MEXICO CITY – Independent candidate Margarita Zavala and conservative Ricardo Anaya officially launched their campaigns for Mexico’s July 1 presidential election with rallies early Friday in the Mexican capital.
Zavala is a former first lady, while Anaya is the presidential hopeful of the For Mexico in Front coalition that links his conservative National Action Party (PAN), the center-left Party of the Democratic Revolution (PRD) and the democratic-socialist Citizens’ Movement.
Two other leading candidates – Jose Antonio Meade of the ruling Institutional Revolutionary Party (PRI) and Andres Manuel Lopez Obrador of the left-wing National Regeneration Movement (MORENA) – posted messages on social media indicating they would officially start their respective campaigns on April 1 out of respect for Holy Week celebrations in Mexico.
Meade, a former finance secretary and foreign affairs secretary in President Enrique Peña Nieto’s Cabinet, is the standard-bearer of the Everyone for Mexico coalition, which is made up of the ruling Institutional Revolutionary Party (PRI), the center-right Ecologist Green Party of Mexico (PVEM) and the centrist New Alliance (PANAL) party.
Lopez Obrador, who narrowly lost the 2006 presidential election, a contest he says was marred by fraud, heads up the “Together We’ll Make History” coalition and currently leads the polls with around 30 percent of voter preference.
That coalition also encompasses the Labor Party (PT) and the Social Encounter Party (PES).
Zavala, a conservative attorney, wife of former President Felipe Calderon and the first independent candidate in Mexico’s history, launched her campaign at the Angel of Independence moment before several hundred supporters.
“I’m not a candidate who’s been imposed or hand-picked,” Zavala, who was accompanied by her husband and children, said at the rally.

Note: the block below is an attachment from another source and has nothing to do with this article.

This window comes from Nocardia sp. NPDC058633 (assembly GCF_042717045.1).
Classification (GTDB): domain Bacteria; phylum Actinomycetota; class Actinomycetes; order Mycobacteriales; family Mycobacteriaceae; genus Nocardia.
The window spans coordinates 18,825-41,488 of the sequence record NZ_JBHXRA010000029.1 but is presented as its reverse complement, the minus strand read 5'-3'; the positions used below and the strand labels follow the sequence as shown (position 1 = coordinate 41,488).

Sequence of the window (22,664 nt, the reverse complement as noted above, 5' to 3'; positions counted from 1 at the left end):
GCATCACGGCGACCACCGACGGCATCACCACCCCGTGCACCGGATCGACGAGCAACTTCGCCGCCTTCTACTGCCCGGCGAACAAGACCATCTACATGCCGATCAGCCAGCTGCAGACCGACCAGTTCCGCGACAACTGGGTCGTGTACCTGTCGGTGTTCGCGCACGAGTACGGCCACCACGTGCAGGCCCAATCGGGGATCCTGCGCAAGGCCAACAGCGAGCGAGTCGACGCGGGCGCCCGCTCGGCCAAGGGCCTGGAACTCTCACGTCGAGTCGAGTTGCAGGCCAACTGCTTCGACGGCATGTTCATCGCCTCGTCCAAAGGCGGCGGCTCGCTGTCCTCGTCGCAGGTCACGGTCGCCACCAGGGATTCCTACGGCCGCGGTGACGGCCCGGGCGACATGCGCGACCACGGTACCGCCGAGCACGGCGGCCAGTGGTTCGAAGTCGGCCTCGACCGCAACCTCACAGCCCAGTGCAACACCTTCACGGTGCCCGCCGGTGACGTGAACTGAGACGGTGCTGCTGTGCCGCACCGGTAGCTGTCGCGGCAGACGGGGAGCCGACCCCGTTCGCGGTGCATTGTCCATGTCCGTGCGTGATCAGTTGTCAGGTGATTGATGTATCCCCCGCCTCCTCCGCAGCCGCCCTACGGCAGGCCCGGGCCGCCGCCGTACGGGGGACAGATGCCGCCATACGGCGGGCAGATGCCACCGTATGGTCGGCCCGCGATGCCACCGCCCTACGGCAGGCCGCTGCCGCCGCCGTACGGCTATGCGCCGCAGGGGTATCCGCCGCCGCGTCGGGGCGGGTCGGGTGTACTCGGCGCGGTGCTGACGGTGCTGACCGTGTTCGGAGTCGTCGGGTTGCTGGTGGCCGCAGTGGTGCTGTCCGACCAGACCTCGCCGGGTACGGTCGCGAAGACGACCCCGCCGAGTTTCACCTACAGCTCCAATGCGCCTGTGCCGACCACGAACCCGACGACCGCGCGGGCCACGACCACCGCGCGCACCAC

She added that she represents “the will of citizens who have given me their love and trust. That’s why I say and reiterate that I’m the people’s candidate.”
The lone female presidential candidate touted her knowledge of the country and said her rivals “represent the politics of corruption.”
“We’re going to win the presidency and we’ll do what seems impossible: defeat the machinery of the parties,” Zavala said.
Anaya’s rally was held at an exhibition and convention center in Mexico City’s fast-growing Santa Fe business district and drew around 1,000 young people, leaders of the For Mexico in Front parties and other candidates from his coalition competing in gubernatorial and legislative races.
He said the rally was not a traditional campaign event and that the young people in attendance would gather for 12 hours to make proposals centered on the three main pillars of his campaign: the fight against corruption, the search for solutions to eradicate inequality and the battle against violence and insecurity.
Meade said his campaign would begin on Sunday in Merida, the capital of the southeastern state of Yucatan, while Lopez Obrador will hold his first rally that same day in Ciudad Juarez, a border city in the northern state of Chihuahua.
More than 88.3 million Mexicans are eligible to vote on July 1 to choose Peña Nieto’s successor and 3,400 other federal, state and local elected positions across 30 of Mexico’s 32 states.
Mexico’s presidents, who are limited to a single six-year term, are chosen by plurality in a single-round of voting.